After two work outs with the ink dauber, it showed some signs of wear, so I went and bought two bags of makeup sponges. The left had some fun shapes that might be good for printing as is, stars, circles, etc. The right hand bag was mostly circles of different thicknesses. And what is with the golf ball size purple raindrop???
The daubers are at the top of the photo, still have much more use and they were only $1 each. But I used the sponges with shaving cream and then the ink, they seamed to suck up a lot of ink. But they kept printing softer and softer images, great for layering and depth. I labeled them so I can use them again. The sponge texture is very smooth, but they seamed to wear a bit and get pills, little grains of sponge, that I just brushed away. For $1.20 or $1.50 a bag, they are cheap and disposable. I do like the daubers better though.
Since many of my stencils are just great texture, I decided to try adding layers to some gelatin monoprints. When I make prints I usually do 2-3 prints/colors and then add more layers with foam stamps, alphabets, stencils, and other details. So I got some of my gelatin prints that needed work, and tried to add the Tsukineko inks to them. This blah purple print had some masked dragonflies that did not print very well, so I added a stenciled dragonfly on top with blue and copper ink. Not so good, trying to print dark on dark. Next.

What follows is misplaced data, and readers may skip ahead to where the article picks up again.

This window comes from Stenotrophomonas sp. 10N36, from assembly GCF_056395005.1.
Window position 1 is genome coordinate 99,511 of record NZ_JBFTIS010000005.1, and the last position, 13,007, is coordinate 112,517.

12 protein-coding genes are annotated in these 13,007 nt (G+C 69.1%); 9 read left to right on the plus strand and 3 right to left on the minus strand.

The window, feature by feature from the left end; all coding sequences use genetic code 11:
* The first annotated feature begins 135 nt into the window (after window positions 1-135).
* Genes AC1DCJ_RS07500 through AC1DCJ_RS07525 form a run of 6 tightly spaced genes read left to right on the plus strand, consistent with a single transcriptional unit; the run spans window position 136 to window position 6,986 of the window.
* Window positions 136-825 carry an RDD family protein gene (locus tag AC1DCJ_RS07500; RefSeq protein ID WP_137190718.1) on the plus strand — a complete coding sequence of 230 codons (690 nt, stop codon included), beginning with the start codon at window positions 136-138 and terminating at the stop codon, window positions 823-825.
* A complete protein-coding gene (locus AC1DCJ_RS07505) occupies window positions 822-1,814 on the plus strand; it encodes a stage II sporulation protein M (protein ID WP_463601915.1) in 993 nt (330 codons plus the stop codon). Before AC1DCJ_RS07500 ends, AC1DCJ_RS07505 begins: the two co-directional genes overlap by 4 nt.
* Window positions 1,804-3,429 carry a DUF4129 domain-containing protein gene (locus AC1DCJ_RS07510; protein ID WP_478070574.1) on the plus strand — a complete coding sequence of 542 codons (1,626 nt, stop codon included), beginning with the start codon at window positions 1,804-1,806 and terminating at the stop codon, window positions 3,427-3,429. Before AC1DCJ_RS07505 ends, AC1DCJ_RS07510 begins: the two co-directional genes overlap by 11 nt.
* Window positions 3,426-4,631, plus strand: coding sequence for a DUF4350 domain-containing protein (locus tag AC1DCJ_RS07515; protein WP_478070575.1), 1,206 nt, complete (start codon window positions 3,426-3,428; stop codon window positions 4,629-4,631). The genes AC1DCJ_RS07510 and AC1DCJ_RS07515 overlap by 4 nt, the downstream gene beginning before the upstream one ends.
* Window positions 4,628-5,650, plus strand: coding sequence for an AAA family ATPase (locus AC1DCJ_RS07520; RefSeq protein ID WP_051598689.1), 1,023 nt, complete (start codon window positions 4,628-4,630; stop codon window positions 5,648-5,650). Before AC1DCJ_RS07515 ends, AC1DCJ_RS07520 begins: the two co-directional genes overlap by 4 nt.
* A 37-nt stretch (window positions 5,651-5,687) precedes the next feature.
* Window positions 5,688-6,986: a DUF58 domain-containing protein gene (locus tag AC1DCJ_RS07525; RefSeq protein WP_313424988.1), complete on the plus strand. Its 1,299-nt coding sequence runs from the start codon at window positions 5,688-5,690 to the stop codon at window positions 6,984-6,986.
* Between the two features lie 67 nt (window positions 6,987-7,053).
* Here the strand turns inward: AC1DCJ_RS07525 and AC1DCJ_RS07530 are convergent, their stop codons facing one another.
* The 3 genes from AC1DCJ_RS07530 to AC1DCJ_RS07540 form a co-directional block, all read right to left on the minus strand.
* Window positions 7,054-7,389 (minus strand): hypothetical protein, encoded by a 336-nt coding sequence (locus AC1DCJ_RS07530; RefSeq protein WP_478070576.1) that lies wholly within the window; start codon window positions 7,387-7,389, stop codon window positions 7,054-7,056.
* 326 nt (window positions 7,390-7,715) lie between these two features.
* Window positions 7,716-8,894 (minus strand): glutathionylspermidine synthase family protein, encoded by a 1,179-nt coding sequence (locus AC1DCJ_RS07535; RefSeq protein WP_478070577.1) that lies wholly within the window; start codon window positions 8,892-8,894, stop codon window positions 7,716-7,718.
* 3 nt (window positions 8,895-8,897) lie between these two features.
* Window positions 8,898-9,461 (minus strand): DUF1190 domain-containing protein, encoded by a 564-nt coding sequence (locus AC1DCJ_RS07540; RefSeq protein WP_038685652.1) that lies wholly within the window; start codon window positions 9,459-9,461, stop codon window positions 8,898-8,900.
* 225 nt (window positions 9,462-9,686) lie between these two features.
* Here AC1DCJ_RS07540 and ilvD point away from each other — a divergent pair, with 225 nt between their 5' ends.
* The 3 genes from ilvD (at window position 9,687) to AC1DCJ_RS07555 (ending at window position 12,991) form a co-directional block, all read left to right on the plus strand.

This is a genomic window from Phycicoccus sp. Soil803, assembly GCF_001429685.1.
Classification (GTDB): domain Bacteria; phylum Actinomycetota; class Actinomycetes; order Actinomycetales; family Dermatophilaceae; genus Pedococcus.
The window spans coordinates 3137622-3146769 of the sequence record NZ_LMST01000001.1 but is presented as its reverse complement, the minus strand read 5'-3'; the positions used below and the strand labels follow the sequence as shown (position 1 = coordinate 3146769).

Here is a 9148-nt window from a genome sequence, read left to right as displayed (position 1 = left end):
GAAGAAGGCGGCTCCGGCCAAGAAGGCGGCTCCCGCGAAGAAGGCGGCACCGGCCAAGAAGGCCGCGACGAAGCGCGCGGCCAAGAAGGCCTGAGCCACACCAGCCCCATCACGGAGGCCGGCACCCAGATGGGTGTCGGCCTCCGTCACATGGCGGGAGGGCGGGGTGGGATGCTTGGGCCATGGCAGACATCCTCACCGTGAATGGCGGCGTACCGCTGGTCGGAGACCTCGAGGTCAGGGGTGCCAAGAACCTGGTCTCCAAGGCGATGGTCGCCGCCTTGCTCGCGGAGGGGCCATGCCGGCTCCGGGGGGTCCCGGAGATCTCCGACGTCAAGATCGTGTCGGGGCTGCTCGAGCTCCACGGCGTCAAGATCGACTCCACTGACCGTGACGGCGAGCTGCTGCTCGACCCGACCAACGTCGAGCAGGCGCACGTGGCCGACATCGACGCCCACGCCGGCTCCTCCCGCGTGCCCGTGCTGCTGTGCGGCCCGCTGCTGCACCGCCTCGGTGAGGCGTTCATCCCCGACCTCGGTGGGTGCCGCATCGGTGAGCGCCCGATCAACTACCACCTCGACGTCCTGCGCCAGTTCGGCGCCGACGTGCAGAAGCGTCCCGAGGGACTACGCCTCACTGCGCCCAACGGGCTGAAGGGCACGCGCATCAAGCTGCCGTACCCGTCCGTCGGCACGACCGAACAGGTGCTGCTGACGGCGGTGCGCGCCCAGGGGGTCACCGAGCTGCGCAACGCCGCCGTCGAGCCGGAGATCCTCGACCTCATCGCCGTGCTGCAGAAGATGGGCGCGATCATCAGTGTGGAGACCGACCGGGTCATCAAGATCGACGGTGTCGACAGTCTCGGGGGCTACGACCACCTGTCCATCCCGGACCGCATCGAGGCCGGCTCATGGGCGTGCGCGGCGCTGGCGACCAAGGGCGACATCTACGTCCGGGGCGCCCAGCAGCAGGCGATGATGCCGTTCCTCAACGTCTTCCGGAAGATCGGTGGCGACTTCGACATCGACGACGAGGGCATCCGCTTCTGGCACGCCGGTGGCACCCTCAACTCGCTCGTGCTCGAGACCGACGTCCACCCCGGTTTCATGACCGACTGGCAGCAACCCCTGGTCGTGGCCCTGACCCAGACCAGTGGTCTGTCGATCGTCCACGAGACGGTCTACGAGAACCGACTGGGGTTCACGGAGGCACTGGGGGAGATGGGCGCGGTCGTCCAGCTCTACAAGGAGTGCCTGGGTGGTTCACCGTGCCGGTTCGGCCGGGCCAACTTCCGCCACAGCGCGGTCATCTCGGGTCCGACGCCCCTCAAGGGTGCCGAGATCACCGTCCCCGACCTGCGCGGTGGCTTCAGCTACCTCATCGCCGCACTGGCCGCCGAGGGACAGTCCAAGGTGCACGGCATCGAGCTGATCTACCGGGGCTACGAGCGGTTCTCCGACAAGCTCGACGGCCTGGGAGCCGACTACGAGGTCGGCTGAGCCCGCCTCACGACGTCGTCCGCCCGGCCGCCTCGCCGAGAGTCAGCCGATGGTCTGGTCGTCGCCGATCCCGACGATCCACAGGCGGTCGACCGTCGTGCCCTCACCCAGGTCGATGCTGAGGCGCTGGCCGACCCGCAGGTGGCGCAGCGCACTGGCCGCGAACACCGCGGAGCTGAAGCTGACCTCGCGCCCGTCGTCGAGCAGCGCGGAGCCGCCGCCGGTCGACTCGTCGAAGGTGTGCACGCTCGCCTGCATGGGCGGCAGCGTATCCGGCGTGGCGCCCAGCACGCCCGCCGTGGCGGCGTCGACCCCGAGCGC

I started with a lighter print. A green hexagon texture design on a pale yellow fabric. I had used a silicon potholder to print with, I really like the background this made.
For contrast I kept with the darker Ultramarine Blue ink, and started with the writing stencil just for some background texture. I realized I did not need more background it was busy enough as is. I have many hexagon stencils in various sizes, but most are negative images, where you paint in the background color, but one is a line stencil of chicken wire in a perfect hexagon pattern. Then I added the large hexagon "holes" in blue and two images of the bee.
I like the way this turned out with just two layers, the original green acrylic and the blue ink.
Working on this teal print on muslin, I realized the reason the dragonflies did not work, was not because it was dark on dark, but because it was ink on acrylic. The acrylic acts as a resist to the ink. The ink works better when it can absorb into the cotton. The ink is too transparent, that works fine on hand dyed fabrics but on printed acrylic paints, not so good. So I think I will work on layering these gelatin monoprints with stencils and acrylic paints like I was doing before.